3 | Parades, Cigars and Kegs A'Glorious | On September 5, 1882, approximately 10,000 workers gathered for a parade in New York City organized by the Central Labor Union – the first observance of Labor Day, according to the U.S. Department of Labor. In addition to dancing and fireworks, reportedly a lot of beer flowed at the event (some things apparently never change), as well as copious amounts of cigars and other festivities. This marked the very first formal Labor Day Event, and set us on a trajectory to habitually ask (and eventually Google) "things to do Labor Day weekend!" - and hey, who doesn't love a great Labor Day parade in NYC?

4 | It Took Strikes to Make Labor Day a 'Thing' | In 1887, Oregon became the first state to make Labor Day a legal holiday. The idea caught on throughout more than half of the states and on June 28, 1894, Congress passed an act to designate the first Monday in September as a Labor Day holiday. No friend of organized labor, President Grover Cleveland reportedly signed the bill hastily to appease workers after the violent end to the infamous Pullman Railroad Strike. However, it wasn’t until the passage of the Adamson Act in 1916 that Congress finally established an eight-hour workday.

5 | Hot Dog Season Is Over! | Just as Memorial Day marks the unofficial beginning of summer, Labor Day signals the end of summer as families try to squeeze in one more vacation before the start of school. Labor Day also marks the unofficial start of football season and is the one of the largest sales weekends in the United States (ironically forcing retail workers to rack up some of their longest hours of the year). In addition, it has become somewhat of an unwritten fashion rule to not wear white after Labor Day, but the origins of this unusual tradition remain obscure. Last, and most certainly least, Labor Day signals the end of peak hot dog season (Americans eat approximately 7 billion hot dogs during the summer, according to the National Sausage and Hot Dog Council).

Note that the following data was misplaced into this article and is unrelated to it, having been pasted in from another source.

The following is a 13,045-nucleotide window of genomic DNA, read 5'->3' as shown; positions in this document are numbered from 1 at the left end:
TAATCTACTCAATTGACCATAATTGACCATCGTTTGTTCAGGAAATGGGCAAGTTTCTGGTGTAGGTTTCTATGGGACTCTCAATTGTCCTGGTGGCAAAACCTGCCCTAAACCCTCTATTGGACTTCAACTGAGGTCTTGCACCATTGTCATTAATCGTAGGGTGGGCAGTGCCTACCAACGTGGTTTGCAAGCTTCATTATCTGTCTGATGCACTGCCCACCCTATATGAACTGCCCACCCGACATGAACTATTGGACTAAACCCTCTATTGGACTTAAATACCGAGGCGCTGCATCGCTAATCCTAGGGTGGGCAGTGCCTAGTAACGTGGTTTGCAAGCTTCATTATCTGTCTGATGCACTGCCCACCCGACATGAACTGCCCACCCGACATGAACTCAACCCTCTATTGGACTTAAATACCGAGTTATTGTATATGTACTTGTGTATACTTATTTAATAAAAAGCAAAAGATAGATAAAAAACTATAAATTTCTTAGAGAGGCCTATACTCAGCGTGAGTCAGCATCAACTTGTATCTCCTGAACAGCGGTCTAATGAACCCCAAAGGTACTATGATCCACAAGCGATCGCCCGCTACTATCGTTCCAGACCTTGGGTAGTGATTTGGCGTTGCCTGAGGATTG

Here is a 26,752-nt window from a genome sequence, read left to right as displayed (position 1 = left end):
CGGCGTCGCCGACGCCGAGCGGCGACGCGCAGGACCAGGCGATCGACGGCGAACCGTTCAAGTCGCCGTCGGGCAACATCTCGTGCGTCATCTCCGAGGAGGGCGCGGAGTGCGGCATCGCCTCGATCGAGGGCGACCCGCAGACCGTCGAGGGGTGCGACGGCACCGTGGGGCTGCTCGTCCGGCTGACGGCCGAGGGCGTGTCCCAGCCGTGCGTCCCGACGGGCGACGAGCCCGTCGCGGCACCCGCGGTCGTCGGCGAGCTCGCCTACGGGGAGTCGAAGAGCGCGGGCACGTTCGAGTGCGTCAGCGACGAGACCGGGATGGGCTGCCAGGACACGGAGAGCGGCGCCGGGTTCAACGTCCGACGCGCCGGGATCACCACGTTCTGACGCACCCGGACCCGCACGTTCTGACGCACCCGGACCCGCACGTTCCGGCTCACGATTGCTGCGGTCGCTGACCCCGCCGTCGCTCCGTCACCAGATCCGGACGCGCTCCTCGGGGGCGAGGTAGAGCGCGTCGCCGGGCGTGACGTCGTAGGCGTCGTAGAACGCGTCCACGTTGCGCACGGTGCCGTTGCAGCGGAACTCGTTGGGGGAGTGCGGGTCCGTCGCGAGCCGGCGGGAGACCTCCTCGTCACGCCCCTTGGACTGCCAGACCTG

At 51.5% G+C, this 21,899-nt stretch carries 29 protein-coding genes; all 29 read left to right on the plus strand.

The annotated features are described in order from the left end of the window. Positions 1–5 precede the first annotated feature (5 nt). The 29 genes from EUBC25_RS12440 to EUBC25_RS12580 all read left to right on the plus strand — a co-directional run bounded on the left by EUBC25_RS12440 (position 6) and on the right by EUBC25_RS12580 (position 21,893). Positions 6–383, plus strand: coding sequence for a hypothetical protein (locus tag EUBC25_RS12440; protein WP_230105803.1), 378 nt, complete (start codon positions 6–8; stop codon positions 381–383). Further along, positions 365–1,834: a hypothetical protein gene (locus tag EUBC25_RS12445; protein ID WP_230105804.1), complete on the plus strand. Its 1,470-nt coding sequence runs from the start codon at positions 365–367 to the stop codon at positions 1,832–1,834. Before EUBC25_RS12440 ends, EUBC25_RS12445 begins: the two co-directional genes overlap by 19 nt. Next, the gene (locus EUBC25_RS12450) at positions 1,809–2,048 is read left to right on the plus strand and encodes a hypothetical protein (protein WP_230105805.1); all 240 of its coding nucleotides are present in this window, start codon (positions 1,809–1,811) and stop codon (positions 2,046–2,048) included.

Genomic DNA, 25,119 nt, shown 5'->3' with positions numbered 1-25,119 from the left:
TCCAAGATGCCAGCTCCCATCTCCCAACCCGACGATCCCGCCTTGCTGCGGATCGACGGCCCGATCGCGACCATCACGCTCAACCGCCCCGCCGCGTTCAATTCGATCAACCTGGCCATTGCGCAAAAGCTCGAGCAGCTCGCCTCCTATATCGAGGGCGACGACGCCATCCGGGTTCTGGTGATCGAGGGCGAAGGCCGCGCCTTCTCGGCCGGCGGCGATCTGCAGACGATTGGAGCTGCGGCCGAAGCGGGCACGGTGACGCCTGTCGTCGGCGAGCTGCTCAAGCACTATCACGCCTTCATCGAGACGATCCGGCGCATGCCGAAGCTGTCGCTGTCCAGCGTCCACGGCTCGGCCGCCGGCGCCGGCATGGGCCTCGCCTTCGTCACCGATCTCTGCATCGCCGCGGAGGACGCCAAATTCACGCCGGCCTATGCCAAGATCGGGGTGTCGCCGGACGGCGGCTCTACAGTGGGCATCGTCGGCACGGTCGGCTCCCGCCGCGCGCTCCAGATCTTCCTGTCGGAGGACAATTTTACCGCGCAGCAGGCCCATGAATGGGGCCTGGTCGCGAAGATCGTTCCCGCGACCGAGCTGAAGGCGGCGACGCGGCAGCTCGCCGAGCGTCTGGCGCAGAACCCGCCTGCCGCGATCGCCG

6 | Labor Day-type Celebrations Have Spread Internationally | Similar workers’ day celebrations take place in such countries as Australia, Canada, Jamaica, New Zealand, and Trinidad and Tobago. In addition, more than 80 countries honor workers and labor rights on May 1st (aka May Day, an ancient European folk holiday). Ironically, May 1st was reportedly chosen to commemorate the Haymarket Affair (aka Haymarket massacre), a labor protest rally that turned violent at Haymarket Square in Chicago on May 4, 1886. Why does it always have to get so rowdy before Labor Day comes on the scene? Oh well, bottom line - the spirit of Labor Day lives on beyond our own borders, making it a unifying force in the world for taking days off and relaxation!

Ready For A Labor Day Weekend Getaway?

Now that you know some of the origins of Labor Day comes the fun part – just how are you going to celebrate that hard-earned extra day off this year? How about relaxing on a white-sand beach, exploring your favorite theme park, hiking in the beautiful Great Smoky Mountains, experiencing a Broadway-style show in NYC, visiting the Big Apple, teeing off on a championship golf course or enjoying nonstop Vegas casino action? Whatever your preference, Westgate Resorts offers resort properties in premier travel destinations to meet your needs. Happy No Work Day!